Whitten notes that it is rare for the public broadcaster to deploy freelancers to hostile regions, but when they do, they rely on those individuals to have the local knowledge to keep them safe. “It is just that when we use people, they are generally already inside the situation, so the onus would be less on us in those cases,” he claims.
Tightening the Belt
Over the last decade, the traditional economic model for journalism has been crumbling, with organizations relying more heavily on freelancers rather than on staff correspondents. These freelancers are often young, fresh out of school and trying to launch their careers by making names for themselves from abroad, since they cannot find work in news organizations back home.
Tom Henheffer, executive director of Canadian Journalists for Free Expression in Toronto, says the changing landscape in which the media industry operates has a ripple effect on the safety of journalists operating in foreign lands. The cutback on investment in foreign bureaus by news organizations is one example. “When you have got a bureau, you have got an established presence, which is much more safe as opposed to working out of a hotel room,” Henheffer notes.
He points out that “parachute journalism” — the practice of dropping a reporter into a country for a relatively short period of time to file a story and leave — puts the journalist in great peril. “When you are in a country that you know and are familiar with, that helps relieve some of the danger,” Henheffer says. But when a reporter who does not speak the native language, is not familiar with the culture or lacks local contacts goes into a conflict zone, it is a lot more dangerous.
“What happens is that the responsibility for safety gets downloaded onto the freelancer, who is the least capable of dealing with it,” says Cliff Lonsdale, president of Canadian Journalism Forum on Violence and Trauma (CJFVT) in London, Ontario. Lonsdale adds that he does not know of any freelancer who owns a car and knows of only a few who own bulletproof vests and helmets.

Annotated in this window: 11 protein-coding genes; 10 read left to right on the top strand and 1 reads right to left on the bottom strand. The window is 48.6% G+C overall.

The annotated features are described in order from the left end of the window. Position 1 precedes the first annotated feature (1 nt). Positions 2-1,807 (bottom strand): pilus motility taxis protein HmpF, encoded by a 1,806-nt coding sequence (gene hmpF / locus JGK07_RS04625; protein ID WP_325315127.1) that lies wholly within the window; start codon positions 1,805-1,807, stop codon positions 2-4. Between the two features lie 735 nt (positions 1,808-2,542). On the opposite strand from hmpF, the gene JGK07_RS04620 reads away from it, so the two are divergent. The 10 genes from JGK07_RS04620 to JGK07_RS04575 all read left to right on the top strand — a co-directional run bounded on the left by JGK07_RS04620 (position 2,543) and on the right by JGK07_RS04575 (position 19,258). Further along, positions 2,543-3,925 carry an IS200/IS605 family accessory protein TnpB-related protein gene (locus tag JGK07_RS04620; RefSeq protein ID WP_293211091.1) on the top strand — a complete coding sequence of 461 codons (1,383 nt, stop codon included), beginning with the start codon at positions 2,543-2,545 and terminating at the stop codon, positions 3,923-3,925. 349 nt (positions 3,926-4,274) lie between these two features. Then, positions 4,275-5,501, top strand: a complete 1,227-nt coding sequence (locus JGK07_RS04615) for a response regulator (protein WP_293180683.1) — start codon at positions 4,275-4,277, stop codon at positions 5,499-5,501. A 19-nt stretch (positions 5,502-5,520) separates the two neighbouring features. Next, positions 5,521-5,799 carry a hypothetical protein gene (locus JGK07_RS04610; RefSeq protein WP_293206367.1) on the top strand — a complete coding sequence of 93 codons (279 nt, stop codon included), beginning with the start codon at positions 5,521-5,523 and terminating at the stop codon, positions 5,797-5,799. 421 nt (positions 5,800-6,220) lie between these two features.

Ali Mustafa was 29 years old when he was killed in a barrel-bomb attack in Aleppo, Syria, earlier this year. The freelance photojournalist and writer had been covering the social movements that had erupted during the Arab Spring and the ensuing repression across the region. Syria was the deadliest country for journalists in 2014, according to the Committee to Protect Journalists, a New York-based non-profit organization that promotes press freedom worldwide. During the year starting from September 2013, 12 journalists were killed there, five of whom were freelancers.
Mustafa was getting amazing shots, but nobody wanted his work until he got into the most dangerous places, claims Datejie Green, Toronto-based labour organizer with the Canadian Media Guild’s freelance branch. At that point, news agencies began buying Mustafa’s photos, but did nothing to ensure his safety, adds Green, who knew Mustafa.
“The institution or the company, by virtue of hiring or contracting those people as freelancers gig-to-gig or story-to-story, has no legal obligation to them whatsoever and doesn’t want to have any,” Green says.
Freelance journalist Jesse Rosenfeld, who had met Mustafa in Egypt, wrote in April that Mustafa had “felt that reporting from Syria was the best way to make a more stable income and bolster his career. The choice of taking extreme risks for a paycheck is often a necessity of working as a freelancer in conflict zones.” The article commemorating Mustafa was published in the independent Canadian magazine The Dominion.
On Your Own